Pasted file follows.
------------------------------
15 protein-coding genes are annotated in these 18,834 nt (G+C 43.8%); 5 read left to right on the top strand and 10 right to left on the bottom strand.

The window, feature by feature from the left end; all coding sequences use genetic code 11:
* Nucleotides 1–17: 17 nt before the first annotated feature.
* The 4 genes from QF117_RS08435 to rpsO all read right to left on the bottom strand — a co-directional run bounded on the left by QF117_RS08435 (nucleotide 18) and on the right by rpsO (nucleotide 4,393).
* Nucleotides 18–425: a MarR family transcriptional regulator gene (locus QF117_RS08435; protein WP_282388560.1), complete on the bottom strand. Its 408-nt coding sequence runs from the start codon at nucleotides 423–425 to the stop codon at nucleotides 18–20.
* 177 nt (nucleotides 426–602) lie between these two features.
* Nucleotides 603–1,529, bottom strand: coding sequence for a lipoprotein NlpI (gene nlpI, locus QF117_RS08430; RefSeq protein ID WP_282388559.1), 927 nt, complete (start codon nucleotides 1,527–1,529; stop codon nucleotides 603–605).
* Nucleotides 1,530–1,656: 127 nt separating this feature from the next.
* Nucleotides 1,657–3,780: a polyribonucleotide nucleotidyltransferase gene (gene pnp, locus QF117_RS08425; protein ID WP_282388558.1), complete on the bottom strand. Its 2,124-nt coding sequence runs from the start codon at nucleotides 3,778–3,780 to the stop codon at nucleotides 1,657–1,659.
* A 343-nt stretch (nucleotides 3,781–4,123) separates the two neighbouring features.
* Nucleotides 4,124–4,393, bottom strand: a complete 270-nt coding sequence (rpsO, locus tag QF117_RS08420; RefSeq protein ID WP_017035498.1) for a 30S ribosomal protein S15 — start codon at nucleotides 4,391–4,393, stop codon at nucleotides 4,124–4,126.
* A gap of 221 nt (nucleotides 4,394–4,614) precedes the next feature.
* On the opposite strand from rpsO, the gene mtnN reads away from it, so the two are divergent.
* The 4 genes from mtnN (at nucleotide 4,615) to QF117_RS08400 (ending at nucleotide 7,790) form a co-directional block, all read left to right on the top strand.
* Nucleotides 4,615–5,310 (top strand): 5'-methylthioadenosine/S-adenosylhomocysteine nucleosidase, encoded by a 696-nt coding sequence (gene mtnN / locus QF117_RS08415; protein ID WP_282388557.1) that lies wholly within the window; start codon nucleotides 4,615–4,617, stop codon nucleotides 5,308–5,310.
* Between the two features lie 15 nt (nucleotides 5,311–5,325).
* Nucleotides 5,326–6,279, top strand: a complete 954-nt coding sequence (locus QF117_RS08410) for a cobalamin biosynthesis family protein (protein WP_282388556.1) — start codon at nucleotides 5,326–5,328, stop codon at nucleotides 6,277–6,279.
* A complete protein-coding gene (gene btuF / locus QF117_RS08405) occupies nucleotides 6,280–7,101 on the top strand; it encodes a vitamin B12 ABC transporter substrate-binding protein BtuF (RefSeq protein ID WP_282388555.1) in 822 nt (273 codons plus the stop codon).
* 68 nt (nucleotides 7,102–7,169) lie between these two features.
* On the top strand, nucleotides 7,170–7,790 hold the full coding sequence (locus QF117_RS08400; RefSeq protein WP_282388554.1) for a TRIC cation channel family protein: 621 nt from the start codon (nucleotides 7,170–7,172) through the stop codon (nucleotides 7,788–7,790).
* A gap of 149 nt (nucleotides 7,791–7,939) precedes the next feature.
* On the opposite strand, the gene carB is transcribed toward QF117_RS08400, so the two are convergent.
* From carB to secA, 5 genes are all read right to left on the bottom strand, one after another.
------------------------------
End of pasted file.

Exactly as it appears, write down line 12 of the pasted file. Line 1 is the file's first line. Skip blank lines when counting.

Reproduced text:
* A gap of 221 nt (nucleotides 4,394–4,614) precedes the next feature.